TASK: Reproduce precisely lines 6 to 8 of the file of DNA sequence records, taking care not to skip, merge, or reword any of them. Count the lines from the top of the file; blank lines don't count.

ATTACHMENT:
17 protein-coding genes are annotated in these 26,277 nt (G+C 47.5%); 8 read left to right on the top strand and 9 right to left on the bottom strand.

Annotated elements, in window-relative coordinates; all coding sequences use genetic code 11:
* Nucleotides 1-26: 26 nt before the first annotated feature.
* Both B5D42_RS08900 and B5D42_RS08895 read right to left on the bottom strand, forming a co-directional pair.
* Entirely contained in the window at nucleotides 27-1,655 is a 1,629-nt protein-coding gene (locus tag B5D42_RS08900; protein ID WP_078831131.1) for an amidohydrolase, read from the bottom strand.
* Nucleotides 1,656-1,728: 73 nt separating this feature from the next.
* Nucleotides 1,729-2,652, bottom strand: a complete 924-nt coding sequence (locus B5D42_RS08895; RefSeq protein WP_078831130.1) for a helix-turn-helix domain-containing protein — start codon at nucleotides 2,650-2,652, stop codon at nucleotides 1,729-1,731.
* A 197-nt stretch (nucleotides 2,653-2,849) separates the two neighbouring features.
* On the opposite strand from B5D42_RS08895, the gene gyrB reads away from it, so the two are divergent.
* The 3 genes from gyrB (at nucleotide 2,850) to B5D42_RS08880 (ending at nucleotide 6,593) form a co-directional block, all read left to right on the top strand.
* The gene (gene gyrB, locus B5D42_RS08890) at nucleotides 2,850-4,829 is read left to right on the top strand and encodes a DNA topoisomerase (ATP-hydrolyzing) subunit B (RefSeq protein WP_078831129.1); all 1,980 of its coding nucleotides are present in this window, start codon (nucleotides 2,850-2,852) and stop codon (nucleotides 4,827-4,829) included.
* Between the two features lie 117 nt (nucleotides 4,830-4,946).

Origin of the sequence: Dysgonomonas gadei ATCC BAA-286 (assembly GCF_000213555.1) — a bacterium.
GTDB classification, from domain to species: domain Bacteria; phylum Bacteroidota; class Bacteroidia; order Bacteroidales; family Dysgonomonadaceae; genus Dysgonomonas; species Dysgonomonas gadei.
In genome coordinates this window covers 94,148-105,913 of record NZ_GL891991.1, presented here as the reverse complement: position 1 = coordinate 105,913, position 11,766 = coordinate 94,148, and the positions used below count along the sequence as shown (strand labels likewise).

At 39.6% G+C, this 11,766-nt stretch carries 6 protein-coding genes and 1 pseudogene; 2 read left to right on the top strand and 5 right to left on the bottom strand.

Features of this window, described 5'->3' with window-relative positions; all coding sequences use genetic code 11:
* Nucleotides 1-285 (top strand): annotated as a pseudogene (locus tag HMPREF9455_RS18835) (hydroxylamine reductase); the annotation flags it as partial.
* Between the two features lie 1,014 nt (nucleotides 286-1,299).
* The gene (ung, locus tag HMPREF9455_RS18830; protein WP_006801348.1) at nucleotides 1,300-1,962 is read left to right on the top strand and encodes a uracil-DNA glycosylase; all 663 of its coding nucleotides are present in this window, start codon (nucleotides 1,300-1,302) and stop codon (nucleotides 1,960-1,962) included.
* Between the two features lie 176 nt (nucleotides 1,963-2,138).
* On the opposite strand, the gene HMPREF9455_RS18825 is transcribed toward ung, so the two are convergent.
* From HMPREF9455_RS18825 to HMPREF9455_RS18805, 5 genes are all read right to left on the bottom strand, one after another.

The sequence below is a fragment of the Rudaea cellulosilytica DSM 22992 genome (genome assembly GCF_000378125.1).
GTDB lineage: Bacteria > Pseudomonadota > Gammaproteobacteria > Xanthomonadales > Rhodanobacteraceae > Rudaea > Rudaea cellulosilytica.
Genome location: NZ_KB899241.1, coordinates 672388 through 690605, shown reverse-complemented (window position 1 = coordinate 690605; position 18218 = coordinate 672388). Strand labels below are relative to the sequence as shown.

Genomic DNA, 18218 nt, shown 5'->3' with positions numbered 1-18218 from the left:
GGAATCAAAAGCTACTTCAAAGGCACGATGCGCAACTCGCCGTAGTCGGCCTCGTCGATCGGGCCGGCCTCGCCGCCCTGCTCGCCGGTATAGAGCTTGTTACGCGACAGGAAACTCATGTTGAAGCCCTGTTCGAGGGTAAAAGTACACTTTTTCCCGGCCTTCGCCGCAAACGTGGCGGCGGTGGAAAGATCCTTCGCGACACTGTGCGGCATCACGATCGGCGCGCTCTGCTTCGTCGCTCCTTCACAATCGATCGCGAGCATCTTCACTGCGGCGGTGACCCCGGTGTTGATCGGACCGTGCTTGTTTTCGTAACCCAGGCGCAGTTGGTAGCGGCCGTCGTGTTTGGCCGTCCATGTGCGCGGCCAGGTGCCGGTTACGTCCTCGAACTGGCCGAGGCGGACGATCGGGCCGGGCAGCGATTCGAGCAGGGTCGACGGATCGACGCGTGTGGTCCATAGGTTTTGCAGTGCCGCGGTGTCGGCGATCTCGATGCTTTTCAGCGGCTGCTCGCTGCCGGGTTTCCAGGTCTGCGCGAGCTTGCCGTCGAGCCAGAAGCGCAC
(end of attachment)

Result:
* Nucleotides 1,656-1,728: 73 nt separating this feature from the next.
* Nucleotides 1,729-2,652, bottom strand: a complete 924-nt coding sequence (locus B5D42_RS08895; RefSeq protein WP_078831130.1) for a helix-turn-helix domain-containing protein — start codon at nucleotides 2,650-2,652, stop codon at nucleotides 1,729-1,731.
* A 197-nt stretch (nucleotides 2,653-2,849) separates the two neighbouring features.